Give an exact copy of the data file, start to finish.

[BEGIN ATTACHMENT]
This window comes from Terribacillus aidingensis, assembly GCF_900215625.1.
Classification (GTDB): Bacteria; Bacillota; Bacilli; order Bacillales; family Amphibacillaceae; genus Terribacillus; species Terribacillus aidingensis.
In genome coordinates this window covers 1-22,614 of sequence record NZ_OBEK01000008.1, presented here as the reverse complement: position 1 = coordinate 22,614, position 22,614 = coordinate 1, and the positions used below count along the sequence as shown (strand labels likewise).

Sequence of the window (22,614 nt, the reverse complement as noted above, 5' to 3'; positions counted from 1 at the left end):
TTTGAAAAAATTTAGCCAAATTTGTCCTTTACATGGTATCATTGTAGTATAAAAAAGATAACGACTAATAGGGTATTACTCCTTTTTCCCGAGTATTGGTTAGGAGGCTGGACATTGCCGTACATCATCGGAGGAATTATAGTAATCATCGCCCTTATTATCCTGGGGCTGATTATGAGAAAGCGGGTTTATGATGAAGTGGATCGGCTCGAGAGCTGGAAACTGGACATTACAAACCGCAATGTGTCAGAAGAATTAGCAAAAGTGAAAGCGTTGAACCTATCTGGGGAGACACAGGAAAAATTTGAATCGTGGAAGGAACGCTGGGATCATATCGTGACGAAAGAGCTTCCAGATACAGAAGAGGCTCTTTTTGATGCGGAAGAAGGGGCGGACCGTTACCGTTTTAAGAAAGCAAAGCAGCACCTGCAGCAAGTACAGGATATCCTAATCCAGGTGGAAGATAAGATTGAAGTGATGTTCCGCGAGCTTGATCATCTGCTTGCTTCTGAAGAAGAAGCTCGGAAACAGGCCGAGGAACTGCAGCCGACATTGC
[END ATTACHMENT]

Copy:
This window comes from Terribacillus aidingensis, assembly GCF_900215625.1.
Classification (GTDB): Bacteria; Bacillota; Bacilli; order Bacillales; family Amphibacillaceae; genus Terribacillus; species Terribacillus aidingensis.
In genome coordinates this window covers 1-22,614 of sequence record NZ_OBEK01000008.1, presented here as the reverse complement: position 1 = coordinate 22,614, position 22,614 = coordinate 1, and the positions used below count along the sequence as shown (strand labels likewise).

Sequence of the window (22,614 nt, the reverse complement as noted above, 5' to 3'; positions counted from 1 at the left end):
TTTGAAAAAATTTAGCCAAATTTGTCCTTTACATGGTATCATTGTAGTATAAAAAAGATAACGACTAATAGGGTATTACTCCTTTTTCCCGAGTATTGGTTAGGAGGCTGGACATTGCCGTACATCATCGGAGGAATTATAGTAATCATCGCCCTTATTATCCTGGGGCTGATTATGAGAAAGCGGGTTTATGATGAAGTGGATCGGCTCGAGAGCTGGAAACTGGACATTACAAACCGCAATGTGTCAGAAGAATTAGCAAAAGTGAAAGCGTTGAACCTATCTGGGGAGACACAGGAAAAATTTGAATCGTGGAAGGAACGCTGGGATCATATCGTGACGAAAGAGCTTCCAGATACAGAAGAGGCTCTTTTTGATGCGGAAGAAGGGGCGGACCGTTACCGTTTTAAGAAAGCAAAGCAGCACCTGCAGCAAGTACAGGATATCCTAATCCAGGTGGAAGATAAGATTGAAGTGATGTTCCGCGAGCTTGATCATCTGCTTGCTTCTGAAGAAGAAGCTCGGAAACAGGCCGAGGAACTGCAGCCGACATTGC